There’s a lot to the home buying process and it entails more than qualifying for a mortgage and searching through dozens of listings. Buyers want to make smart decisions so, they do what they can to learn about the properties they’re investing so much time and money. Even though buyers agents don’t cost homebuyers money, there are other upfront expenses which buyers are responsible for; among them is the home inspection.
These can range in price from under $200 to $400 or more depending on the location, the service provider, and the size of the home. For that amount of money, you would expect an exhaustive and comprehensive report be delivered to you too give you peace of mind and detail any and all defects. Unfortunately, that’s not the case; not because home inspectors isn’t trying to do as little as possible, it’s because their purview is limited. In addition, many states have consumer protection laws which forbid inspectors from making suggestions about repairs on a home to drive business to a handyman service they also run.
This, not to mention the fact that home inspectors are considered generalist experts. Meaning, they are trained and experienced in many areas; however, the extent of their abilities are not highly specialized.
What Inspectors Do Check
Some of the things home inspectors will check are appliances, heating and air conditioning systems, the structural integrity of the home, the roof, and other major items. For instance, if the shingles or tiles are working on the roof the inspector will make a note of it and probably elaborate that’s a sign of a in need of replacement.
“Sure, [home inspectors] eyeball your water system for observable leaks or plugged-up drains, but don’t count on them to check the septic tank or underground pipes. Most homes have imperfections, and inspectors probably won’t catch everything. They’re looking for major defects — electricity that’s not grounded, air-conditioning or heating systems that are operating in an unsafe manner.” —MSN Real Estate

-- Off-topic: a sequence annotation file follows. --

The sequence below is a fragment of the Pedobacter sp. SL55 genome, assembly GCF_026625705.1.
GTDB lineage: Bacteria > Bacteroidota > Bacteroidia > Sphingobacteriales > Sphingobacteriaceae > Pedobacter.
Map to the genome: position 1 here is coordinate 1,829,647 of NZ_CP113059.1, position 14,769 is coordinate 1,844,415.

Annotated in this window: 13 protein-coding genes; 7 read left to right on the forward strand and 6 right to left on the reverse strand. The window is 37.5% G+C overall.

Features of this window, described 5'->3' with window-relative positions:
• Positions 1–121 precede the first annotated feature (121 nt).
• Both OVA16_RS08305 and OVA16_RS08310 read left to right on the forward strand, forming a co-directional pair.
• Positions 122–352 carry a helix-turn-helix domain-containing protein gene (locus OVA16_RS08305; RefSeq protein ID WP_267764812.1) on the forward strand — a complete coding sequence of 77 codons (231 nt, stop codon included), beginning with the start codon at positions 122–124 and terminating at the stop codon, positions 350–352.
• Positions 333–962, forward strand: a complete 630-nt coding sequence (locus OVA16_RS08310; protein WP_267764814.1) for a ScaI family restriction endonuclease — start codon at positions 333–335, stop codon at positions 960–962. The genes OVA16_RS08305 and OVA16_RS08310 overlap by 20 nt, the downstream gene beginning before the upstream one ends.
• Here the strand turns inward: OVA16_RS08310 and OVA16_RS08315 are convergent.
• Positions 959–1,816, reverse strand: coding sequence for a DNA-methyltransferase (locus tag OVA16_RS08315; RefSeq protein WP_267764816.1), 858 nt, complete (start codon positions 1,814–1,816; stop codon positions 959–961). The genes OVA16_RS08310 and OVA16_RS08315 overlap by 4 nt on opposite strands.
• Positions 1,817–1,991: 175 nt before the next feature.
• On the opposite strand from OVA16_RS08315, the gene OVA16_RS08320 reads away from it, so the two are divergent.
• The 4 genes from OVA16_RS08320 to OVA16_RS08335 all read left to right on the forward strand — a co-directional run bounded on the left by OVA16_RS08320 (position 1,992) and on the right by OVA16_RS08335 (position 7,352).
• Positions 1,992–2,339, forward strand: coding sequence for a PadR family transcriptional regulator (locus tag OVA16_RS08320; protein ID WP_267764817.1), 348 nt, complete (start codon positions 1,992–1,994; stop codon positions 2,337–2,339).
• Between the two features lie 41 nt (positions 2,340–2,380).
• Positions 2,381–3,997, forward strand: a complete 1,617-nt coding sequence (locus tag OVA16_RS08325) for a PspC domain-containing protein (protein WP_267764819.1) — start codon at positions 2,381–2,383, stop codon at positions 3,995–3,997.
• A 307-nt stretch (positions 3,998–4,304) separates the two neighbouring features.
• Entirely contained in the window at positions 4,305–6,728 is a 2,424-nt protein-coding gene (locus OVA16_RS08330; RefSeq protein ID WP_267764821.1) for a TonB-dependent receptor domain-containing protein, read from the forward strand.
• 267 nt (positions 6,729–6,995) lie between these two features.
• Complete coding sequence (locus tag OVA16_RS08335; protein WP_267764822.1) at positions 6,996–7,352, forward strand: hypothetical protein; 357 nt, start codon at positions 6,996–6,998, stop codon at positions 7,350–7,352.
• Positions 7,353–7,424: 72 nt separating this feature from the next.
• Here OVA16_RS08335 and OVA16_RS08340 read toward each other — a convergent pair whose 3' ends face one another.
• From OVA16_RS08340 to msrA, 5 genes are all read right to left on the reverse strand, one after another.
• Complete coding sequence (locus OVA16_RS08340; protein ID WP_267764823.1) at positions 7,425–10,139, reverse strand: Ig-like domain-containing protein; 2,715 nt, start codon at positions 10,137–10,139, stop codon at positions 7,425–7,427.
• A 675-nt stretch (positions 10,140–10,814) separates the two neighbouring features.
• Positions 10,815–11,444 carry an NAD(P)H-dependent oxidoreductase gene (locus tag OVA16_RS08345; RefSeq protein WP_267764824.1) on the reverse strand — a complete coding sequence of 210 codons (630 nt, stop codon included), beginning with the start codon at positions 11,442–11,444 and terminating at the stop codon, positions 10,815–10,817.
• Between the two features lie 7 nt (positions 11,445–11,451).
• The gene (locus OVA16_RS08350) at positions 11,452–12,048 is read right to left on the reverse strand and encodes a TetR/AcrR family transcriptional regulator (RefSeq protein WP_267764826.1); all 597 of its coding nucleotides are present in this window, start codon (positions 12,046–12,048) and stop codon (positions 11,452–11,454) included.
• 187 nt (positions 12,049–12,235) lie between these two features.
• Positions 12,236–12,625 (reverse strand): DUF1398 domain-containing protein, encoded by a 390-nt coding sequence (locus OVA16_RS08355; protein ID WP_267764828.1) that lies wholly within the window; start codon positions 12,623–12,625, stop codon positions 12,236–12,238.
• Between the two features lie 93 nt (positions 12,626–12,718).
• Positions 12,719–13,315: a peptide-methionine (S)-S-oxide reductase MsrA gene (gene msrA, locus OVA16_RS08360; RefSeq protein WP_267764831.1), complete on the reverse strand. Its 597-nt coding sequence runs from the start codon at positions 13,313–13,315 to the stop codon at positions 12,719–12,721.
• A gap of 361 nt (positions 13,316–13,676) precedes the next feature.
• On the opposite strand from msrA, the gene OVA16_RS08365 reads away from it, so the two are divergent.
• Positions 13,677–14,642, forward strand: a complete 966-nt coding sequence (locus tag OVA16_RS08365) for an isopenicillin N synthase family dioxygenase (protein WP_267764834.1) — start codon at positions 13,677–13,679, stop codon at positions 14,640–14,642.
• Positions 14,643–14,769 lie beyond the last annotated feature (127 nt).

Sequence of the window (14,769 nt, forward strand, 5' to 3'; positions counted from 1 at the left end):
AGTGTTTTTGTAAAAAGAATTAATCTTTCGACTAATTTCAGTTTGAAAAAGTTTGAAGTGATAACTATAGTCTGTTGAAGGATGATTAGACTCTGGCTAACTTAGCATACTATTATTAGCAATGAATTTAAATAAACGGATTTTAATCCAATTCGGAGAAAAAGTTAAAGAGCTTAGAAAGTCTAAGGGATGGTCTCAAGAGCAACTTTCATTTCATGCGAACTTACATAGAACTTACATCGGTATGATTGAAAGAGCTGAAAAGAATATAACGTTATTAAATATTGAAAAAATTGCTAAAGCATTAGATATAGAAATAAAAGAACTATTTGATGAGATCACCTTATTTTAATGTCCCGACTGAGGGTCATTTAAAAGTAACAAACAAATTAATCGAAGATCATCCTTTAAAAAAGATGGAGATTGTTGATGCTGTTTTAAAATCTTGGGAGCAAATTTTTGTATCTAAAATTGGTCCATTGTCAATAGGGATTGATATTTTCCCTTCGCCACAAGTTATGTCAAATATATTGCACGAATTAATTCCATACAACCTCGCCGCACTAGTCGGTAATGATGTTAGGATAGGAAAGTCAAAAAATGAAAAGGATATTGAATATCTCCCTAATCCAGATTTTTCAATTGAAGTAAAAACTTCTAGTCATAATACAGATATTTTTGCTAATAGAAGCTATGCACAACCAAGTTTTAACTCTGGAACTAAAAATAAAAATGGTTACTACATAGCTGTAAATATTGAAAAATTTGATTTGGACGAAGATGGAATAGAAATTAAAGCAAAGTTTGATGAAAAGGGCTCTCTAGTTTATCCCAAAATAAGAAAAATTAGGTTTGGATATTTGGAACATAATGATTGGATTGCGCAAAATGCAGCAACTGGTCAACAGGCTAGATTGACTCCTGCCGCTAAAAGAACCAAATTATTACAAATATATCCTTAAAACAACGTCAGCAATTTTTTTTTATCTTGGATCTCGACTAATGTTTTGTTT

Basically, home inspectors look at the big picture but they do not go into detail. An example would be the heating and air conditioning system in a home. An inspector will turn the systems on and off and note whether or not they are working properly.
However, don’t expect the inspector to tear apart a central air conditioning unit to find the root of a small problem. They are not trying to determine whether or not the thermal expansion valve is the cause. Instead, they will include the malfunction in their report but probably not elaborate as to why.
Things a Home Inspector Doesn’t Check
What you ought to know is what a home inspector won’t be looking at; or, for in the home you’re planning on purchasing. These can be minor, but some can be quite costly and even cause buyer’s remorse:
- pests which might be lurking about;
- the wiring and plumbing behind the insulation and under the floors;
- repair costs for things which need specialized attention;
- flooring underneath carpet;
- landscaping features around the home; and,
- pet damage and/or smoke.
Whatever the inspector does note on the report should be given over to a licensed professional. Just understand a home inspector is there to detect major problems, not to fix them.